• ¼ cup of beef broth (plus 2 tablespoons for the end)
  • 1 ½ teaspoon of salt
  • 1 ½ teaspoon coriander
  • 1 ½ teaspoon of cumin
  • 1 ½ teaspoon of oregano
  • 2 chipotle chiles en adobo seeded, rinsed, and chopped (Whole Foodshas gluten free option)
  • 2-5 teaspoons of sauce from chiles en adobo
  • 1 small to medium onion sliced or chopped
  • Optional: 4-6 oz fresh chorizo and extra beef broth
Serve with avocado slices, lettuce wraps or corn tortillas, cojita or queso fresco Mexican cheese
  1. In the bottom of your slow cooker layer your chopped sweet potatoes, then lay your beef on top.
  2. In a medium bowl mix the remaining ingredients together and pour on top of beef.
  3. Cover and turn your slow cooker to high for 6 hours.
  4. When the meat is done, pour off the liquids into a saucepan and turn on high. Let the liquid boil and cook down into more of a thick sauce. I'd let it go for 15 minutes or so if you can. Add more beef broth if the mixture gets to dry.
  5. If adding chorizo, fry in a pan until cooked through and browned. Splash a tablespoon or two of beef broth in the pan to scrape up the browned bits and add the chorizo + bits on top of beef.
  6. When you have cooked down the liquids pour them back on top of your meat and potatoes.
  7. Separate the beef with two forks into bite size chunks and stir the meats, potatoes and sauce together gently. Don’t over mix or mash.
  8. Serve with toppings listed above.
For the oven, place meat, then potatoes, then sauce mixture in a roasting pan with a lid. Cover and cook on a low 300° for 2½ -3 hours. Cook down liquids if needed (not as much liquid this way) and add chorizo step to finish if desired.

slow cooked beef tinga nutritional information

Slow Cooked Tinga with Beef, Pork, or Chicken

This idea that we can (need to) reduce our cognitive load makes a ton of sense to me. As a food lover and creator, this has been complicated because it’s my thing. But like I said, it’s not my thing 105 times a week when all I really want is to get creative and try something new once or twice a week.

Now that I thought about that aloud with you, I’m seeing things a bit more clearly. How about you? What’s your number, what’s your load?





Greek meatballs with lemon yogurt dressing

I love meatballs. They are the quintessential burger if you ask me. (Pssst, ask me.)


No one has to bother removing a bun or thinking they are less than without the bossy bread. Relief.


They can be baked, fried, or broiled. Options.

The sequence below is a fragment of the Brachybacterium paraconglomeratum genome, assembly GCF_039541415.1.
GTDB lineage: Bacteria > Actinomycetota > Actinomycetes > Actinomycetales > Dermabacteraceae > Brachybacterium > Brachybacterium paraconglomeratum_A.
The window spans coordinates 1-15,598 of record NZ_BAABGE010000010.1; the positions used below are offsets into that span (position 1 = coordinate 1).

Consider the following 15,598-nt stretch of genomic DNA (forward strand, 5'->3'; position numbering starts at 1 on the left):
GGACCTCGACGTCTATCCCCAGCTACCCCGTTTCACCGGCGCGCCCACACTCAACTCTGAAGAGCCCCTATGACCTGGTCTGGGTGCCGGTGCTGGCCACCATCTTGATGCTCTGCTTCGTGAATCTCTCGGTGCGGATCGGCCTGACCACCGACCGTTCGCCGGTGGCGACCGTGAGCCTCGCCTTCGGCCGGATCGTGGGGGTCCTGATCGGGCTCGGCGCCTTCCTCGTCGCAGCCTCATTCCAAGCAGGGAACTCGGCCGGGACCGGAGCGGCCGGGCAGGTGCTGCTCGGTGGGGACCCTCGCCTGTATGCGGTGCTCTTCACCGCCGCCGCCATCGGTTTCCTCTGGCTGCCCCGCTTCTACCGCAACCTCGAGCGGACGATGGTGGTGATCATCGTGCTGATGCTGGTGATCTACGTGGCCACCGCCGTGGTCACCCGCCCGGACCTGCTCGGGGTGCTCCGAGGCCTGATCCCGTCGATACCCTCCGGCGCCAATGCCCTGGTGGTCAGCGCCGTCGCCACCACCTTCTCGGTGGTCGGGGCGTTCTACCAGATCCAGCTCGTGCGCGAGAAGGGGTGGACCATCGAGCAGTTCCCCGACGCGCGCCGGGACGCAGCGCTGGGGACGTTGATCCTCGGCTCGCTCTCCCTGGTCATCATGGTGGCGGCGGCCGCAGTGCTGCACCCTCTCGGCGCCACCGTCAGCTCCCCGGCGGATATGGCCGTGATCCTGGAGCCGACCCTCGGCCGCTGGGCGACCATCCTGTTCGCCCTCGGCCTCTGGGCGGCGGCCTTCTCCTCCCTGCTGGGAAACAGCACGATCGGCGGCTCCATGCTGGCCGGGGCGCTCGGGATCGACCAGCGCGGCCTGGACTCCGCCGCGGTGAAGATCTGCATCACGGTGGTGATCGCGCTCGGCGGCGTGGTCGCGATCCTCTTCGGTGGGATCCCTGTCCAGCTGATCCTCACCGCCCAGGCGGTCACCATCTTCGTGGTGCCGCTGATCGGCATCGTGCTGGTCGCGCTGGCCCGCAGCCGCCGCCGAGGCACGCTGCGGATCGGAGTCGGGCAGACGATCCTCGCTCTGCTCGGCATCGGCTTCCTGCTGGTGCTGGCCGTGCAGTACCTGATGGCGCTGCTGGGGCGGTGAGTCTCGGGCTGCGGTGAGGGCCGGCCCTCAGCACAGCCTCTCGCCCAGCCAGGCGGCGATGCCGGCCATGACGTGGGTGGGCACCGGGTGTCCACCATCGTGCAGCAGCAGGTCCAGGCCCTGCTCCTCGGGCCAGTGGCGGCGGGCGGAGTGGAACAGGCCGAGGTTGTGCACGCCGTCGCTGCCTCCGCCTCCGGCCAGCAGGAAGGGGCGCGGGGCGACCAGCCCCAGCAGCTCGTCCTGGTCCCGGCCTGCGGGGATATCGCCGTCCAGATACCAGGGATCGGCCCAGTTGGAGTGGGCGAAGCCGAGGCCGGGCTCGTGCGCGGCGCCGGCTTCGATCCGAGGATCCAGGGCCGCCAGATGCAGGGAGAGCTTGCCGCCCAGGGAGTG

broiling meatballs

They can be forked, tooth picked, lettuce wrapped, or handled. Classy or casual.

Greek meatballs with yogurt dipping sauce

The ONLY downfall with meatballs is how good they taste and perform when stuffed with fatty meat, cheese, and bread. Ugh, deliciousness. When I’ve experimented by removing these items, the flavor changes (obviously), and the meatballs can lean towards hard and dry.

I do not give up easily. I wanted a meatball for everyday, ones that can pack a punch in protein and flavor but are not high in fat and fillers. It’s tricky.

Last week, I shared my recipe for chop chop Greek salad over at Bodies By Burgoon.

chop chop Greek salad

Having had bits and pieces in my fridge for a few weeks, it was the natural outcome in meatball form. The grated cucumber, olive oil, and egg keep them moist and hold the it altogether without the bread and fatty meat.

Needless to say we’ve been eating some meatballs around here. Testing, testing, 1-2-3.

Evie eating meatballs

And here is where we landed: Greek meatballs in a lettuce wrap with lemony yogurt dressing. I tossed a few Kalamata olives, scallions, and cucumbers on top because they were already prepped for my #sundaysetup salad above.

Greek meatball lettuce wraps

Here are the details!

Greek meatballs with lemon yogurt dressing
Makes: 8
  • 1 lb ground chicken or turkey (dark meat is best for flavor and juiciness)
  • 1 lb lean ground pork
  • 1 egg lightly beaten
  • 2 teaspoons of olive oil
  • ½ cup cucumber grated (peeled and seeded first)
  • ¼ cup finely chopped red pepper
  • ¼ cup green onions finely chopped (white and green parts)
  • ¼ cup feta cheese crumbled
  • 1½ tablespoons chopped fresh oregano (2 teaspoons dry oregano if you prefer)
  • 1¼ teaspoons salt
  • ½ teaspoon pepper
Dressing Ingredients
  • 1 cup plain yogurt
  • 2 teaspoons lemon zest
  • 1 tablespoon freshly squeezed lemon juice
  • 2 teaspoons finely chopped mint (optional)
Optional Toppings
  • Lettuce wraps with chopped red peppers, green onions, Kalamata olives, Feta, and/or mint leaves.
  1. Preheat oven to broil setting and lightly brush broiling pan or cookie sheet some extra olive oil.
  2. Whisk together all dressing ingredients and set aside.
  3. In a large bowl combine both meats using 2 forks so you don't over mix. Mix just until the two meats are combined.
  4. Add all ingredients for the meatballs, gently fork together until just combined.